In order to meet the needs of the aging population, programs throughout the country need to focus on aging (Grady, 2011). Whether it be in research (Croff et al., 2020) or applying theory to application through experiential learning (Efthymiou et al., 2021; Kim et al., 2021; Niman & Chagnon, 2021) or virtual simulations (Coyne et al., 2021), such experiences like this are needed in our college classrooms and courses. To prepare the coming generation for “the impending crisis, which has been foreseen for decades, is now upon us” (Institute of Medicine, 2008), courses for the future healthcare professionals in all disciplines need to provide adequate content related to the aging population. Likewise, faculty must also prepare themselves by using multidisciplinary and interprofessional programs that give students the benefits of experiential opportunities with the aging population.
Coyne, E., Calleja, P., Forster, E., Lin, F. (2021). A review of virtual-simulation for assessing healthcare students’ clinical competency, Nurse Education Today, Jan;96:104623. doi: 10.1016/j.nedt.2020.104623. Epub 2020 Oct 10. PMID: 33125979.
Croff, R., Tang, W., Friedman, D. B., Balbim, G. M., Belza, B. (2022). Training the next generation of aging and cognitive health researchers, Gerontology & Geriatrics Education, 43:2, 185-201, DOI: 10.1080/02701960.2020.1824912
Efthymiou,L., Ktoridou, D. Epaminonda,E. (2021) A model for experiential learning by replicating a workplace environment in virtual classes, IEEE Global Engineering Education Conference (EDUCON), pp. 1749-1753, doi: 10.1109/EDUCON46332.2021.9453966.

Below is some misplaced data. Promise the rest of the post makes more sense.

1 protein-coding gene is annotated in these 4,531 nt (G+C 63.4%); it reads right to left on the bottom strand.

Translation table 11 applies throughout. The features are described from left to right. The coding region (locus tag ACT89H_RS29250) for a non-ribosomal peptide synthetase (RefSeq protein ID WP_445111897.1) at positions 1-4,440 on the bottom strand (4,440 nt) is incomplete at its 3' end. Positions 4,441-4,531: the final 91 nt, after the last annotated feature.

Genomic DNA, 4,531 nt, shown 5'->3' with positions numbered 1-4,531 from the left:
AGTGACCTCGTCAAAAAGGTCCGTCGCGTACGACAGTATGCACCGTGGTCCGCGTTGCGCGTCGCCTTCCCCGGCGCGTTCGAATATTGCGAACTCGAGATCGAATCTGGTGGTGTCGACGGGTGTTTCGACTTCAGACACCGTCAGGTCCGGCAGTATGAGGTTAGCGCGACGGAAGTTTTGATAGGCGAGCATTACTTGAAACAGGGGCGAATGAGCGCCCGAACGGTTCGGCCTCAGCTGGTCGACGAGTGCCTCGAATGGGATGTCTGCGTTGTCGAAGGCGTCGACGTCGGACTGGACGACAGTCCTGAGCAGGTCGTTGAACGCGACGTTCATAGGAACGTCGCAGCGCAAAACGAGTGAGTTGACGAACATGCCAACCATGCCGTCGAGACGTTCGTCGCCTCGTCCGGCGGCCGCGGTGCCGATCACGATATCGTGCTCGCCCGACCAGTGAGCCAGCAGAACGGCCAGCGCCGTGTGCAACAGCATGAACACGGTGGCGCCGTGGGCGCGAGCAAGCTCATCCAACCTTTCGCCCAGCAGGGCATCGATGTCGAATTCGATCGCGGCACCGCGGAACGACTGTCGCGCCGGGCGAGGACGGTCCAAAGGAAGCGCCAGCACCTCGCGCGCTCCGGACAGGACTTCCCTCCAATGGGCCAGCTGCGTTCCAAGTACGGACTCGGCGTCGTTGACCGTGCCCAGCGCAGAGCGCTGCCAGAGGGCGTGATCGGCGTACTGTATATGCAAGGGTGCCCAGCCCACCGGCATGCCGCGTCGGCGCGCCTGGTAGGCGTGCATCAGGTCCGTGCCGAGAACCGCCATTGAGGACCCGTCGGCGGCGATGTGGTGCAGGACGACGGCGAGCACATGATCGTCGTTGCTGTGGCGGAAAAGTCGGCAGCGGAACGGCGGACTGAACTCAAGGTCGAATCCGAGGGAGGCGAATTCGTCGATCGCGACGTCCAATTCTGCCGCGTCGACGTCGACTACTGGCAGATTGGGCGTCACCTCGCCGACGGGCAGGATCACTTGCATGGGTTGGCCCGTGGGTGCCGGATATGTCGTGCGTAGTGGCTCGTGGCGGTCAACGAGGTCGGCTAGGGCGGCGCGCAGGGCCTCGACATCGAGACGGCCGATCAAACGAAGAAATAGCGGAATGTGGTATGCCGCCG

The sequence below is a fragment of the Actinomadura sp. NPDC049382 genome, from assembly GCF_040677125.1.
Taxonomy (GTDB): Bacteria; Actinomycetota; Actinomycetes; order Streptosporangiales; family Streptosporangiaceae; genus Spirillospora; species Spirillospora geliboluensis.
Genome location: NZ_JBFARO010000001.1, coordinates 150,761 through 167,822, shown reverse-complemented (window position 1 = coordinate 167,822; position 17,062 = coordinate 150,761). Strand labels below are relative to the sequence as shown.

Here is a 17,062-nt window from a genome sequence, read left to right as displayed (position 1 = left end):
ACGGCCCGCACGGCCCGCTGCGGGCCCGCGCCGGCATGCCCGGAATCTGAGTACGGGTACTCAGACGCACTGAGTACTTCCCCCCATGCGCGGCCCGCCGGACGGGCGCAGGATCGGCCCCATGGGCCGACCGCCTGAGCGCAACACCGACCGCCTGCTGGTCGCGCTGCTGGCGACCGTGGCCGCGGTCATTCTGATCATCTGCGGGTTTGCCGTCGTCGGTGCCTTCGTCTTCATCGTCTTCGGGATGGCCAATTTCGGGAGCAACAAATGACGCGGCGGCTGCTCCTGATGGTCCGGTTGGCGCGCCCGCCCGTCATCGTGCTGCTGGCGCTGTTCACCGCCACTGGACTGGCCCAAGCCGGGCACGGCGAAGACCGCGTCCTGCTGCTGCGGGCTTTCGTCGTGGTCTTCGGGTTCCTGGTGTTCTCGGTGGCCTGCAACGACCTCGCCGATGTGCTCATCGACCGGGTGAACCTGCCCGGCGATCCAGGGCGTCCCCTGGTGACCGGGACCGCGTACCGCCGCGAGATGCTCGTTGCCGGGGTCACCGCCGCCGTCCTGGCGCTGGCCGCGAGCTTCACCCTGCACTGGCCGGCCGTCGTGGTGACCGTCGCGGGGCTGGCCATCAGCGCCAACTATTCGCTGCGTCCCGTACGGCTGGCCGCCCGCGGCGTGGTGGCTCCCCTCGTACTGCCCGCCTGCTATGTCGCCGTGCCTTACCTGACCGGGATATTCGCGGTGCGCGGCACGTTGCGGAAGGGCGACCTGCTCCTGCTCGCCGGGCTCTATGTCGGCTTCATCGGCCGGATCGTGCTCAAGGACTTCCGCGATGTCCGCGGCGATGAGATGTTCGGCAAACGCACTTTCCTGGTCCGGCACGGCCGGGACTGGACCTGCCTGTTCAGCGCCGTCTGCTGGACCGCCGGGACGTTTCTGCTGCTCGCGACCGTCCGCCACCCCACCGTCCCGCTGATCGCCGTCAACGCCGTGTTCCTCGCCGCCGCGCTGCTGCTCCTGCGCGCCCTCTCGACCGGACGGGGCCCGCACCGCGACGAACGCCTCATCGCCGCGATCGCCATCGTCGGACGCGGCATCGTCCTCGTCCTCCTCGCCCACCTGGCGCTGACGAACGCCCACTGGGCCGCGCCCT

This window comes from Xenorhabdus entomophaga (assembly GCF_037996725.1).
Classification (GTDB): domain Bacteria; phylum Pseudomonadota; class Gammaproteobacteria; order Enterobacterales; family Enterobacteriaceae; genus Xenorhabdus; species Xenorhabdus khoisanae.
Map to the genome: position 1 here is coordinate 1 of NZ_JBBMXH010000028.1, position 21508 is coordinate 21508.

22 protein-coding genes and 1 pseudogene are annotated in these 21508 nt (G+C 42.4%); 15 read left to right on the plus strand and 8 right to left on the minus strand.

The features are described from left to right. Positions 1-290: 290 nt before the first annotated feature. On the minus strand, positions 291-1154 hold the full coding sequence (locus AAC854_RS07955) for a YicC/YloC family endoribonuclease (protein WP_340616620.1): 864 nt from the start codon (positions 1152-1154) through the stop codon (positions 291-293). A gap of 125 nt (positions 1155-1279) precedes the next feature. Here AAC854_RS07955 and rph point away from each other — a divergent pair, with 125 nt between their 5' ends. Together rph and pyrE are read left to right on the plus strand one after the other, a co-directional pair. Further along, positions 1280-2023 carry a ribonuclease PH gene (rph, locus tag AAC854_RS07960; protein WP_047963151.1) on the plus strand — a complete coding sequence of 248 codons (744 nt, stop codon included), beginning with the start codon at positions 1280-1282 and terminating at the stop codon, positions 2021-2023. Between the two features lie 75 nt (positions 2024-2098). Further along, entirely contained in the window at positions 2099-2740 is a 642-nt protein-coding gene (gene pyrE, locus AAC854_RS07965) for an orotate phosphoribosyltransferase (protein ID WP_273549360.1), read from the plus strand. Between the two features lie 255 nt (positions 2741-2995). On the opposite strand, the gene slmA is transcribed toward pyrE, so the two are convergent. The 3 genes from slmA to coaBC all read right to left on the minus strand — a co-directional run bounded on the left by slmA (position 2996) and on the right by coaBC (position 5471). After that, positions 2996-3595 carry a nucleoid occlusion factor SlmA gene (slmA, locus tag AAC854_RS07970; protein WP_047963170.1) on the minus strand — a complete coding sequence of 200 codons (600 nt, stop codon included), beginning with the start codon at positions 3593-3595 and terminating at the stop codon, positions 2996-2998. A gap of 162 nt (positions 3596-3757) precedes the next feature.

Furco, A. (1996). Service-Learning: A balanced approach to experiential education. Expanding Boundaries: Service and Learning 1 (1):2–6.
Grady PA. (2011). Advancing the health of our aging population: A lead role for nursing science. Nurs Outlook. Jul-Aug;59(4):207-9. doi: 10.1016/j.outlook.2011.05.017. PMID: 21757076; PMCID: PMC3197709.
Kim, M. J., Kang, H. S., De Gagne, J. C. (2021). Nursing students’ perceptions and experiences of using virtual simulation during the COVID-19 pandemic. Clinical Simulation in Nursing, 60, 11-17.
Niman, N. B., & Chagnon, J. R. (2021). Redesigning the Future of Experiential Learning. Journal of Higher Education Theory and Practice, 21(8). https://doi.org/10.33423/jhetp.v21i8.4507
U.S. Census Bureau, Current Population Reports, Estimates of the population of the United States by single years of age, color, and sex: 1900 to 1959 (Series P-25, No. 311); Estimates of the population of the United States, by age, sex, and race: April 1, 1960, to July 1, 1973 (Series P-25, No. 519); Preliminary estimates of the population of the United States by age, sex, and race: 1970 to 1981 (Series P-25, No. 917); and Intercensal estimates for 1980–1989, 1990–1999, and 2000–2009. The data for 2010 to 2020 are based on the population estimates released for July 1, 2020. Data beyond 2020 are derived from the national population projections released in September 2018. Some estimates have been revised since previous publication in America’s Children.
Verkuyl, M., Oona St-Amant, O., Lynda Atack, L., Diane MacEachern, D., Amanda Laird, A., Paula Mastrilli, P., Germayne Flores, G., Harper Soul Hamilton Gunn, H. P. S. (2022). Virtual simulations’ impact on clinical practice: A qualitative study, Clinical Simulation in Nursing, 68, 19-27. https://doi.org/10.1016/j.ecns.2022.04.001.